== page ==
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Do you remember how it feels to grab a great book and read it at home? Curling up in bed with a cup of tea and losing yourself in another world for a few hours. Or sharing stories with your children at bedtime, watching their faces light up as they become engrossed in the tale?
Reading for pleasure is one of the simplest and most enjoyable ways to bond with your children and encourage them to develop a love of reading. In this post, we’ll discuss why it is important to read at home and ways you can get involved.
How does reading support your bond with your child?
Many studies show that exposing your child to reading from an early age can help their connection with others. It enhances emotional, cognitive, and psychological growth.
Every day life has its trails and tribulations. It’s easy to get wrapped up in the day-to-day chaos, tasks, and chores. By dedicating a certain amount of time every day to read at home with children, it will give them the impression that they have their parent’s undivided attention.
A study found that children whose mothers read to them more frequently were able to secure attachments with their parents compared to those who don’t.
Greater understanding of your child
Fictional stories (especially children’s books) allow children to explore, discuss and confront their own emotions and the challenges of the real world.
As you get lost in new and exciting stories and meet interesting characters, children broaden their own horizons and can express their opinions. This is an excellent opportunity for parent and child to learn about each other and their views on the world.
Building a moral compass
Sharing stories with children allows them to empathise with other cultures and people, as well understand the importance of social constructs such as friendship, honesty, trust and relationships. Reading regularly allows parent and child to have these important conversations early.
Children’s books are excellent at tackling difficult issues such as racism, gender equality, sexuality, disabilities etc. in an easy to understand format.
Supports cognitive development
The impact of cuddling and nurturing on a baby’s brain was studied by the Washington University School of Medicine. The hippocampus in children with more loving mothers is 10% larger, according to the study. Nurturing also boosts certain gene expression and neurogenesis.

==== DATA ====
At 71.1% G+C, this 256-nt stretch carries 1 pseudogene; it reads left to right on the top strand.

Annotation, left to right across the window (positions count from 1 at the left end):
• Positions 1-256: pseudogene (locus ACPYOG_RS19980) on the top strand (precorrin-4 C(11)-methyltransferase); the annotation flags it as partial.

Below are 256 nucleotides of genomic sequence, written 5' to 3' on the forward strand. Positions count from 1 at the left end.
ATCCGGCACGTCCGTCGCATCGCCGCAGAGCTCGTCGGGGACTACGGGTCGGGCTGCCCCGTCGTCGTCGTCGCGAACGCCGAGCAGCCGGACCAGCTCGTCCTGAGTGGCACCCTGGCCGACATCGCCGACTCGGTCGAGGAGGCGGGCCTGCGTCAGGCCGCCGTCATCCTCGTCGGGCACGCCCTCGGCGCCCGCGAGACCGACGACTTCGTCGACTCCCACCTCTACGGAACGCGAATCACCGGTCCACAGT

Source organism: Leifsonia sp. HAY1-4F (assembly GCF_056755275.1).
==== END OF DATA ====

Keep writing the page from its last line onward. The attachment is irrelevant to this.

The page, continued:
The hippocampus is vital for memory, learning, and stress response. Because reading to your child allows you to demonstrate your affection, it may have a beneficial impact on their hippocampi’s growth. It can support brain health by improving memory and enables them to navigate stressful situations better.
Encourages early child literacy
Starting the habit of reading as early as possible can help them foster a lifelong love of reading that will continue to benefit them throughout their life.
Additionally, it can help children learn new vocabulary, and become familiar with syntax and story structures.
Starting a new habit can feel like a daunting process. Here are some easy tips to help:
- Where to find the right book – making the right selection when it comes to getting children excited to read is essential. The book you choose should be one that they can easily relate to the characters and the story. Librarians and teachers are excellent resources for suggestions. It’s also a good idea to look at online reading lists.
- Check the books out first – once you’ve found a few books, take some time to read them yourself first. This way, you’ll be able to gauge your child’s reaction and see if they’re interested in the story. This allows parents to ensure they’re not reading a trickier book just before bed.
- Right book at the right time – when it comes to bedtime stories, it’s important to make sure that the book is age-appropriate. For younger children, shorter stories with lots of pictures are usually best. For slightly older children, you can start to introduce chapter books.
- Finding a reading nook – When you’re ready to start reading, find a comfortable spot and get cozy. This is a special time for you and your child, so make sure that there are no distractions. Dedicate at least 15 minutes to reading together.
- Monitor child’s behaviour – if your child is showing signs of fatigue, it’s probably time to stop reading for the night. However, if they’re still engaged with the story, feel free to keep going! You can always pick up where you left off tomorrow night.
Embedding a new habit will take time and consistency. But, with a few easy steps, you and your child can be on your way to bonding over bedtime stories.